80307thumbMany of us already understand that daisies, sunflowers, asters and all related flowers are composite flowers, which bloom as many tiny flowers clustered tightly together to form what appears to be significantly larger single flowers. Distended ‘ray’ florets around the edges imitate petals that other types of flowers are equipped with. It is like one stop shopping for pollinators craving nectar.

Many other plants have developed comparably ingenious techniques for facilitating what they need to do. Flowers are the more common beneficiaries of their creativity. Fruits, leaves, stems and roots have also been modified out of necessity. For example, the colorful bracts around tiny poinsettia and bougainvillea flowers are modified leaves that pretend to be petals to attract pollinators.

We think of strawberries, pineapples and figs as fruit. Strawberry fruits are actually the small specks on the outside that resemble seeds. The sweet and juicy part that suspends these fruits is a modified stem. Each ‘eye’ of a pineapple is a swollen flower, that is fused with flowers around it. Tiny fig flowers bloom and produce seed all within the fleshy floral structure that is eaten like fruit.

Some types of acacia trees have no real leaves. Their foliage is comprised of distended petioles (leaf stems) known as ‘phyllodes’, but without the leaves that petioles normally support. Juvenile leaves that actually look like lacy acacia leaves do not last long. Makrut lime has big phyllodes too, but in conjunction with leaves, which is why they seem to have double leaves joined end to end.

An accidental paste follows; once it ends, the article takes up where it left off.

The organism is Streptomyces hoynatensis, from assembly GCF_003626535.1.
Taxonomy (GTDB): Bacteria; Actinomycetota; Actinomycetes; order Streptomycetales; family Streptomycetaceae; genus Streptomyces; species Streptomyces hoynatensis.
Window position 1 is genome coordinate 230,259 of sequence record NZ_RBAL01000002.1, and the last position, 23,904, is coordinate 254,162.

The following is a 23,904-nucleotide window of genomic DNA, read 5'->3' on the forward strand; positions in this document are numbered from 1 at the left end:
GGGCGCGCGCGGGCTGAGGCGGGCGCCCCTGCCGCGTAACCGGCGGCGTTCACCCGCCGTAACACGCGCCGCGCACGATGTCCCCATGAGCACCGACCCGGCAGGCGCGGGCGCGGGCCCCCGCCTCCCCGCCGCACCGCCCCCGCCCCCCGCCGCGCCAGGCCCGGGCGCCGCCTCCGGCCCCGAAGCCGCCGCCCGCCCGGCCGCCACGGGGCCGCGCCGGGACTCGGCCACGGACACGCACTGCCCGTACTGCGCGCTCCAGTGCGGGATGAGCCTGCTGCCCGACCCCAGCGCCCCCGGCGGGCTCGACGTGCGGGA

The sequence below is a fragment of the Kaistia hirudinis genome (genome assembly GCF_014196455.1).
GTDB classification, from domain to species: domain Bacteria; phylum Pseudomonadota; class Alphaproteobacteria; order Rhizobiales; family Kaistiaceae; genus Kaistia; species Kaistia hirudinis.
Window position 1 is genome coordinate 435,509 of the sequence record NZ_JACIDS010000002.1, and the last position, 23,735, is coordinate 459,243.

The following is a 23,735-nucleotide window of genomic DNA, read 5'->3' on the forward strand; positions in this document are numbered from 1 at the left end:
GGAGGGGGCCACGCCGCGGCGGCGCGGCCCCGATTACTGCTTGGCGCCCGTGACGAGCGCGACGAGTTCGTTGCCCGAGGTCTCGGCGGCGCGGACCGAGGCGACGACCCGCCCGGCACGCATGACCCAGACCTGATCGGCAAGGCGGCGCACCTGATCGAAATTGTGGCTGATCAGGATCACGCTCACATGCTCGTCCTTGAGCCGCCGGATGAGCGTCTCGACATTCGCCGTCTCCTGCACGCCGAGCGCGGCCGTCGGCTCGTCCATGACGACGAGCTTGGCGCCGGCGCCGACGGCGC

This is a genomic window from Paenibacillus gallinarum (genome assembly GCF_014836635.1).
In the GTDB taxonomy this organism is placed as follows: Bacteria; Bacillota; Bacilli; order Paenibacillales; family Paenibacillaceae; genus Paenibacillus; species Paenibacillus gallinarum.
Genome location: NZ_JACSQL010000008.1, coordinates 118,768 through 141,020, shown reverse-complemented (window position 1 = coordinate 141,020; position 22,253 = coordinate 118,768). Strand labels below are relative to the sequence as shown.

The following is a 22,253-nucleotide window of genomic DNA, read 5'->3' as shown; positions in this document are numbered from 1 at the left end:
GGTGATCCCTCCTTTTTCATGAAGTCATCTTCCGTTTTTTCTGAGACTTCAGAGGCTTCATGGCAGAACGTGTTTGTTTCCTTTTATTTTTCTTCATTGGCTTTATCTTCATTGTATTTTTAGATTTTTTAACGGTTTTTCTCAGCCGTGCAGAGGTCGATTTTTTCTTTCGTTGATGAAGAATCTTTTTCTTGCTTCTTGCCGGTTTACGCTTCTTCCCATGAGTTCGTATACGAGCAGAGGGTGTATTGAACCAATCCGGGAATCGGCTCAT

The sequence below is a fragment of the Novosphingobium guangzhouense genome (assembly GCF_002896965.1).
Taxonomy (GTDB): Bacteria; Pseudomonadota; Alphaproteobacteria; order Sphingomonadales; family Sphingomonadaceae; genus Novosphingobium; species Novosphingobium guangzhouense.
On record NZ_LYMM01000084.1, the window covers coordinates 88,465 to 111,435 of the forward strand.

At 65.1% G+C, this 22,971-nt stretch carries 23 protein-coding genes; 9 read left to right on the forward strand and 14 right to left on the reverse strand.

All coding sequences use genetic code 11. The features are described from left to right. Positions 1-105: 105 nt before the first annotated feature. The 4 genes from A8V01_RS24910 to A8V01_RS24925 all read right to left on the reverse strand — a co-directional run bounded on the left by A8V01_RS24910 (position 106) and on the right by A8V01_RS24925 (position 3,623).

Cacti and the euphorbs (poinsettia relatives) that resemble them are among the most deceptive of plants. Euphorbs that have both recognizable leaves and thorns provide hints about how they work, since some tufts of thorns and spines also have leaves. Each tuft is a node. Small bristly spines are modified leaves. Larger and stouter thorns are modified axillary stems. A few stems develop into limbs or segments. Without leaves, the fleshy green stems do all the work of photosynthesis.

10 thoughts on “Plants Are Masters Of Deception

    1. The green ones are just new leaves that will stay green. The small yellow flowers are gone. Since the red bracts are technically leaves, they are in no hurry to shed, but will eventually as the lower foliage gets replaced higher up. If you can get it to bloom again, it will do so above the new foliage. It is not easy to get them to bloom again, and when they do, the bracts are usually not very bright red or as big as when they were forced to bloom in greenhouses.

      Liked by 1 person

    1. Thank you. It can be difficult to fit the information I want to write about into the limited space allowed by the weekly gardening column. I suppose I could write another article here where space is not so limited, but not so soon after this one


  1. I’m fairly clear on bracts and fruits, but I was left pondering a bit about the cacti. Would pencil cactus (Euphorbia tirucalli ) be one of those plants whose stems carry out the work of photosynthesis? I’ve had that plant, and apart from the few tiny leaves that emerged occasionally, it seemed to be all stems, all the time.

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  2. I like flowers that have tissue paper like petals, ok bracts like bourgainvilla, all your white flower photos, hibiscus.

    Someone just gave me a star flower cactus 2 days ago. I realise is not a cactus but a succulent. Would you describe that as deceptive?

    Liked by 1 person

    1. Well, no. That is merely a misunderstanding. Do you know the genus of this star flower cactus? Common names can be misleading. There are a few plants known as star flower cactus, and one happens to be a cactus. Others are aloes and euphorbs.


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